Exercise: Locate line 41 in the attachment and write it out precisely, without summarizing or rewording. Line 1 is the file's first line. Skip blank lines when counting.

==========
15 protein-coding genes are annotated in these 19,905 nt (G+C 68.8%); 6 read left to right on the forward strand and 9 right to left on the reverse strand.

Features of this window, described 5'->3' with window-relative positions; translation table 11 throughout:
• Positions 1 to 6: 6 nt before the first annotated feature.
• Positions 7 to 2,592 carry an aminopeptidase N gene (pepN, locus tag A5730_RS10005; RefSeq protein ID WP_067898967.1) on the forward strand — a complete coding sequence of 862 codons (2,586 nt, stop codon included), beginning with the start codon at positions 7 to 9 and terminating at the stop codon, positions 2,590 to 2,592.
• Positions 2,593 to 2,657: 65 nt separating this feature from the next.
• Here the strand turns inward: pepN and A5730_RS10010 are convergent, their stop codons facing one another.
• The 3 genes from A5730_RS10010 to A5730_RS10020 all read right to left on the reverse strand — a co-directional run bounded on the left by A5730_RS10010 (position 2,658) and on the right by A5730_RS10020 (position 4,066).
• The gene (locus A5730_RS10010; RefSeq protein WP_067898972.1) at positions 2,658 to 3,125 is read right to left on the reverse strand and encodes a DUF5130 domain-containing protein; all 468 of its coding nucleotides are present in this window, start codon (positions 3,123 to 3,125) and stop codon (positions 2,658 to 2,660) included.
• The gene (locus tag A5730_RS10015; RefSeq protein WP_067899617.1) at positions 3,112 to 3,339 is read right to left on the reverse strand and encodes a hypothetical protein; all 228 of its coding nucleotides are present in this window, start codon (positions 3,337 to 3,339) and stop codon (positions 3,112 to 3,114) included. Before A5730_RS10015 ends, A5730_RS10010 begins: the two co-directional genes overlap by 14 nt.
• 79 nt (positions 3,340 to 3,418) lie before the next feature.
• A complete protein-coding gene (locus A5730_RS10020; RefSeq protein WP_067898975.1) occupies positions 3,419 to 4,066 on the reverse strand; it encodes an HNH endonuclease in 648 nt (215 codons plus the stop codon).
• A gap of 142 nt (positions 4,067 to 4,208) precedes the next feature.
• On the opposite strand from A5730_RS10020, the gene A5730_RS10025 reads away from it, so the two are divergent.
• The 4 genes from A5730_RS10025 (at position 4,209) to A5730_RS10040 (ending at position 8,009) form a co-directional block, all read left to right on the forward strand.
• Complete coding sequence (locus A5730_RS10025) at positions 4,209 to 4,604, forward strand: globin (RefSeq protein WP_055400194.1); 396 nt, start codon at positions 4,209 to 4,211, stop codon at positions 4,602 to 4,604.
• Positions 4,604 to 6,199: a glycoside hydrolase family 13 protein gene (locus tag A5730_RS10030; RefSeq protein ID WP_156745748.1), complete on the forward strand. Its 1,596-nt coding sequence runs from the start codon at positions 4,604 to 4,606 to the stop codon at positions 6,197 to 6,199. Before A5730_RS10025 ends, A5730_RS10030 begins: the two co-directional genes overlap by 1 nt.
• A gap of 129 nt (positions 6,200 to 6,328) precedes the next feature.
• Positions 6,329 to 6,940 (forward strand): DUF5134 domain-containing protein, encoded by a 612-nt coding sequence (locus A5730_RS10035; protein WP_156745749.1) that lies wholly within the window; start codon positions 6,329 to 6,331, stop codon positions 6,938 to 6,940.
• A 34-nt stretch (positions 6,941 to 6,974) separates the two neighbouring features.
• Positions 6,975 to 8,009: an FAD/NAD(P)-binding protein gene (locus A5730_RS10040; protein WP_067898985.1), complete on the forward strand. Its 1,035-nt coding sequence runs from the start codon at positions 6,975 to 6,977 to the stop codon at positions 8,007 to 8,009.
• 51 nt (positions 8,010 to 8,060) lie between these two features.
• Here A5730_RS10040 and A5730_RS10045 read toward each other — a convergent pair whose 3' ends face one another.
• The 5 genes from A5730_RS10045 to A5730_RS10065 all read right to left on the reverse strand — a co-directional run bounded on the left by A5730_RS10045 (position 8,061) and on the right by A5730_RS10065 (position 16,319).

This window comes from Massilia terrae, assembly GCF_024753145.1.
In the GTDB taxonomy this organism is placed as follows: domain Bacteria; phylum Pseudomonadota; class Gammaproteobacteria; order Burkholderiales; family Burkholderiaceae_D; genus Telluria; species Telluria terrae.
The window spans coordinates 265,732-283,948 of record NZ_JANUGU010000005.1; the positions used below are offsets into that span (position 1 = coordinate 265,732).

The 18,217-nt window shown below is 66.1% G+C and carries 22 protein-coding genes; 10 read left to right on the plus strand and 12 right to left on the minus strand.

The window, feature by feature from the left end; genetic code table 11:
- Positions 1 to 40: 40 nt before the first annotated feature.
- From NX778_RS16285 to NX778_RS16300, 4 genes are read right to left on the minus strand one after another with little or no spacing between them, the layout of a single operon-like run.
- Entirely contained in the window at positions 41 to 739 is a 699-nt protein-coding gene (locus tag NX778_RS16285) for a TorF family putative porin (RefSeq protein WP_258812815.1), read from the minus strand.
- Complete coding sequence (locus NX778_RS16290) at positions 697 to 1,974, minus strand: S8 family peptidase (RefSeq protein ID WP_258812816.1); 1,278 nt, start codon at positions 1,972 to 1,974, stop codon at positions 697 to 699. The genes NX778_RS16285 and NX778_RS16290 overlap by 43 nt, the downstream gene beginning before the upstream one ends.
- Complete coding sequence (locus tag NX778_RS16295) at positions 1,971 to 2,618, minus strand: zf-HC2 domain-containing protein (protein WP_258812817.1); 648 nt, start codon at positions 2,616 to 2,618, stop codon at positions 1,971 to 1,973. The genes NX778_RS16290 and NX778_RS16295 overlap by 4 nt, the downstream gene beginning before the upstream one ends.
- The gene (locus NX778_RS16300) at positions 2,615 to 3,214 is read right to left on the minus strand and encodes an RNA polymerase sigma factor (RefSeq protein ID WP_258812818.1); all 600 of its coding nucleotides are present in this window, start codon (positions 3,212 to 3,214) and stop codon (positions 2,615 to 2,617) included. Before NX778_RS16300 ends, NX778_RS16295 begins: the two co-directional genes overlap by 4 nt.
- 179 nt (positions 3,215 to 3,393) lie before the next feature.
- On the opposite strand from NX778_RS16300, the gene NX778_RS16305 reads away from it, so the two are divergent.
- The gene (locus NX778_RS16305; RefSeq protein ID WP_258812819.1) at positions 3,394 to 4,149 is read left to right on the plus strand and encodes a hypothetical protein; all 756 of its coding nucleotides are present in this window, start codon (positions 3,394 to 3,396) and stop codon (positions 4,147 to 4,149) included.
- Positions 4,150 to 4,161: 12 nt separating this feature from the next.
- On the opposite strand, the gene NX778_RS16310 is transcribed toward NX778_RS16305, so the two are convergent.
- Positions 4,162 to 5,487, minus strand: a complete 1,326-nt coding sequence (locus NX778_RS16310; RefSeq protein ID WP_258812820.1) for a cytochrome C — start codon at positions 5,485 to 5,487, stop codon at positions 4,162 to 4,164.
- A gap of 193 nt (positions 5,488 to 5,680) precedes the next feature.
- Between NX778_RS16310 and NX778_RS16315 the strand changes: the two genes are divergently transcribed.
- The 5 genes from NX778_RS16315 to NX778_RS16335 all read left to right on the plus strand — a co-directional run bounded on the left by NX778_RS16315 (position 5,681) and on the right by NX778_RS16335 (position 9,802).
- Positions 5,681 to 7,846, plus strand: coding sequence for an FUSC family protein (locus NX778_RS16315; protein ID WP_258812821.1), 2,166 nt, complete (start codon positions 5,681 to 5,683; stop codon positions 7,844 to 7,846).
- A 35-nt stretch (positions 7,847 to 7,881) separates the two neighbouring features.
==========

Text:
- A gap of 193 nt (positions 5,488 to 5,680) precedes the next feature.